Principal Meetings and the Creation, Retention, and Transfer of Professional Knowledge
Midha, Gopal, Education - Curry School of Education, University of Virginia
Eddy Spicer, David, CU-Leadshp, Fndns & Pol Studies, University of Virginia
School principals spend significant time in meetings. These meetings of the principal or principal meetings are instrumental in accomplishing leadership tasks and shaping professional knowledge in schools. Even though research literature frequently mentions principal meetings, few studies have investigated the principal meeting as a topic of research. Drawing upon the emerging meeting science literature and Weick’s (1995) theory of sensemaking, this study conceptualizes principal meetings as interconnected sensemaking episodes that create, retain, and transfer professional knowledge. This study employs a qualitative, multiple-case research design to examine how principal meetings develop and share professional knowledge in two municipal (public) schools in Mumbai, India. The findings suggest an initial typology of principal meetings into planned and unplanned principal meetings. Findings show that planned principal meetings are crucial to define and clarify professional responsibilities. The unplanned principal meetings help accomplish the professional responsibilities of school principals and teachers. The findings are aligned with and elaborate literature on educational leadership, sensemaking, and meeting science and suggest future research especially focusing on the unplanned meetings of the principal.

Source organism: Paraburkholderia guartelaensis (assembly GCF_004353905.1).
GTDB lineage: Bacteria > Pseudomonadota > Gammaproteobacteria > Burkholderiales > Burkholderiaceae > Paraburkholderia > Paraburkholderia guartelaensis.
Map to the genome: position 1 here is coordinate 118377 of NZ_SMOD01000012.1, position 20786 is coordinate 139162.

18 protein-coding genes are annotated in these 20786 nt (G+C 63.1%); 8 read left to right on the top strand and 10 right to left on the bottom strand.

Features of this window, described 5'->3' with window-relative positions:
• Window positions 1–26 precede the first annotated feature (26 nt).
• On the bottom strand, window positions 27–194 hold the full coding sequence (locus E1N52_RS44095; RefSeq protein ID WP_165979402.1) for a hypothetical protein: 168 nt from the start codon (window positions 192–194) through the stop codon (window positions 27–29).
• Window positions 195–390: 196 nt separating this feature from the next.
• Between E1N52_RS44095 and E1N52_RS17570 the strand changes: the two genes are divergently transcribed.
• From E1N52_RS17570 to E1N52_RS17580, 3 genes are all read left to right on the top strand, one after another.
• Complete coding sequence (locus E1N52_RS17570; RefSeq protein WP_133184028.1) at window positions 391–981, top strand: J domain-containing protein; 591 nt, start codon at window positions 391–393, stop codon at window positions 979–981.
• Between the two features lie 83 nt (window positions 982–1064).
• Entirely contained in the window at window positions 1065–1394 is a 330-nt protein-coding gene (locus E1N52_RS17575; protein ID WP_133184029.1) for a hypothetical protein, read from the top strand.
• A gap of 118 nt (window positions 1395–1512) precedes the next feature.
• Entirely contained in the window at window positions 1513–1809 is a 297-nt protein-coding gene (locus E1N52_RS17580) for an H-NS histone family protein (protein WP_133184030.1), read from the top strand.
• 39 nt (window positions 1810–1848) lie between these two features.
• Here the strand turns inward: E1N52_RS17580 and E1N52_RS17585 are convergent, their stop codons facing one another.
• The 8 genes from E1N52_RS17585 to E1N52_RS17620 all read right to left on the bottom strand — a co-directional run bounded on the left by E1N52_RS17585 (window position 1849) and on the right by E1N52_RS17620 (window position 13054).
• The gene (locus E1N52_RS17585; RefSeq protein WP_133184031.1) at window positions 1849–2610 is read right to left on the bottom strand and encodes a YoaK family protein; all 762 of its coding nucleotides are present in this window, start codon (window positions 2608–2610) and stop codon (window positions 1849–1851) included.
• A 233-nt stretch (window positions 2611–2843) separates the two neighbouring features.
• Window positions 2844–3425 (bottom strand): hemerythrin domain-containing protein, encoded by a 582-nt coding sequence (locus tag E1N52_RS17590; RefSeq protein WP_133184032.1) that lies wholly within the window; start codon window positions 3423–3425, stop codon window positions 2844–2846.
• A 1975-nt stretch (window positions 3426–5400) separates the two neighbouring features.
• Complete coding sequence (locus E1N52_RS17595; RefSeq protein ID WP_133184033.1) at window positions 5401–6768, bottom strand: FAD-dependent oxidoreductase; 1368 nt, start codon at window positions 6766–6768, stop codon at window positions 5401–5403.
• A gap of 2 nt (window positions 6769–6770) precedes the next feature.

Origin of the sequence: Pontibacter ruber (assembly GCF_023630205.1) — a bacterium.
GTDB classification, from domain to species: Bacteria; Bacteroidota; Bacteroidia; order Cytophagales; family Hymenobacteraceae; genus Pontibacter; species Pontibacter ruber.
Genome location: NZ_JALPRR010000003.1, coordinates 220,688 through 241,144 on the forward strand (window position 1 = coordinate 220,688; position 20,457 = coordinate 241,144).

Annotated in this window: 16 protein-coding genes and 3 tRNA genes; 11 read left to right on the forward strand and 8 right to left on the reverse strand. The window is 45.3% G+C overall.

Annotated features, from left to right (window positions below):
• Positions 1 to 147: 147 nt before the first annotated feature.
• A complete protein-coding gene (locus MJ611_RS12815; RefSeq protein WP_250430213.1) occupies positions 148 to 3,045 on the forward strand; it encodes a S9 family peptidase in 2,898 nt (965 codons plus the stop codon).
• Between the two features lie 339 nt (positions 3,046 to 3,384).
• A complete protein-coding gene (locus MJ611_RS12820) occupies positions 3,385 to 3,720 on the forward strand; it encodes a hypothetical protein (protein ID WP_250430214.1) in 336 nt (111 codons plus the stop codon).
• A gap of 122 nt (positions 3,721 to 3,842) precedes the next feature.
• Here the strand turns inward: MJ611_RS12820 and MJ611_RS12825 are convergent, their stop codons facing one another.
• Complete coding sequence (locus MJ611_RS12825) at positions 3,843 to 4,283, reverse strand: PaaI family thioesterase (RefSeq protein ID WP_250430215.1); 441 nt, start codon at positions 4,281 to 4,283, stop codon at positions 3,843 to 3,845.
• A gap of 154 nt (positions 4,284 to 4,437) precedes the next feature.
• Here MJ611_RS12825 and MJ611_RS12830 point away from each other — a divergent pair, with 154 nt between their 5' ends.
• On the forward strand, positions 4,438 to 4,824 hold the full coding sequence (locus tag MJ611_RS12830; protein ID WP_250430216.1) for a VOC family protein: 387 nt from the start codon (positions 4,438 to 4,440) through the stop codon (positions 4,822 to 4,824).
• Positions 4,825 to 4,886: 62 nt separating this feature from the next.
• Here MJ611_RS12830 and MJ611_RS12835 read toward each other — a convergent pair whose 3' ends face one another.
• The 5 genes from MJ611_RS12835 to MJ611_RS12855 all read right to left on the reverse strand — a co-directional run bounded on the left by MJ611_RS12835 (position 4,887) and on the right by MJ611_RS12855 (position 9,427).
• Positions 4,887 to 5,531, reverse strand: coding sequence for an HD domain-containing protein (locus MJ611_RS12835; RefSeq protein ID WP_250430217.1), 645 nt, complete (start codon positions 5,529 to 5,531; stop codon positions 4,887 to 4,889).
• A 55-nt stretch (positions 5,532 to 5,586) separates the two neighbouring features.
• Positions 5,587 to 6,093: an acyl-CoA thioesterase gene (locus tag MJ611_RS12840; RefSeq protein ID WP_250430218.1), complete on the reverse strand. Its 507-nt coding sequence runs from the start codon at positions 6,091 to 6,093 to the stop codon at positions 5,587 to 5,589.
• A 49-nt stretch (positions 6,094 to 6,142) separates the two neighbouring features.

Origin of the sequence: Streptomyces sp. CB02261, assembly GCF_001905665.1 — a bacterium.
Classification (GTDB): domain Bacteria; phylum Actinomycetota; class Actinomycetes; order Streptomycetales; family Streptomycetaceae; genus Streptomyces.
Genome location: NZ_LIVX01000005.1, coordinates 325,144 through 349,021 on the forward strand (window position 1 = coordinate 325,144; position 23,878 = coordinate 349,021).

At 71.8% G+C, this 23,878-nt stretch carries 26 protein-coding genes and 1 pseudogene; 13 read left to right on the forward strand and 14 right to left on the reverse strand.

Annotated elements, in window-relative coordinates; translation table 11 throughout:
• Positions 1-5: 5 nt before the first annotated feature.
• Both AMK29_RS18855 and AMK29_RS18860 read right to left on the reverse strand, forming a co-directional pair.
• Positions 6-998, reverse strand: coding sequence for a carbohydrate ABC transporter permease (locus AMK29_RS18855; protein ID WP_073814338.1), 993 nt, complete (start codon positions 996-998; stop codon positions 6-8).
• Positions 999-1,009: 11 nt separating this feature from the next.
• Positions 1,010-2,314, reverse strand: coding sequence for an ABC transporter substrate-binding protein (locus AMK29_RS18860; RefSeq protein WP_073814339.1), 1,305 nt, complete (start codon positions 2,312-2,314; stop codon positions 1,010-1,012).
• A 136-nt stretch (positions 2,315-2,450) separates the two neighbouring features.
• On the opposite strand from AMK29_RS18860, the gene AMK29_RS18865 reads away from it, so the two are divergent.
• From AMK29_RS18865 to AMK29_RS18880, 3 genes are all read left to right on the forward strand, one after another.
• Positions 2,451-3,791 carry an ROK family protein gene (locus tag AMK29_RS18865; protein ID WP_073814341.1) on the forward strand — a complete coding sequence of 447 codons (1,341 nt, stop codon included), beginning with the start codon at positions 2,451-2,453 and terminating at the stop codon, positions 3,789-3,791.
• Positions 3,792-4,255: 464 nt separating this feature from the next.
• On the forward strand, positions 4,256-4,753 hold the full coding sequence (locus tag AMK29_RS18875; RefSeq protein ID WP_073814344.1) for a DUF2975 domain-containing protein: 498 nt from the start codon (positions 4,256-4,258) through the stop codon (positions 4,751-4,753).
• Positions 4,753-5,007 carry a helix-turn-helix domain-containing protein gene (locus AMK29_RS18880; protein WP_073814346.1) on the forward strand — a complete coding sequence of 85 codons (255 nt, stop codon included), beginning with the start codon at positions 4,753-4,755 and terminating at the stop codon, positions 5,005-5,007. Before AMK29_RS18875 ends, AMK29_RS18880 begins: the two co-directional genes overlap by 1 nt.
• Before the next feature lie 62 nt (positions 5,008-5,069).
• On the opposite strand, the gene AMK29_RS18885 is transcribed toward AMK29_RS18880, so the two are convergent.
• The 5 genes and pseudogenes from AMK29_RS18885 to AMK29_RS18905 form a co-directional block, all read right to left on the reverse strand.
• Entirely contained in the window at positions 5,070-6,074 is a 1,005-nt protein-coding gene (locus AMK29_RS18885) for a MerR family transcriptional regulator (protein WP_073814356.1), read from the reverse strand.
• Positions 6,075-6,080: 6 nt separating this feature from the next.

PHD (Doctor of Philosophy)
School leadership, Meetings, Professional knowledge, Sensemaking, International, India, Organizational learning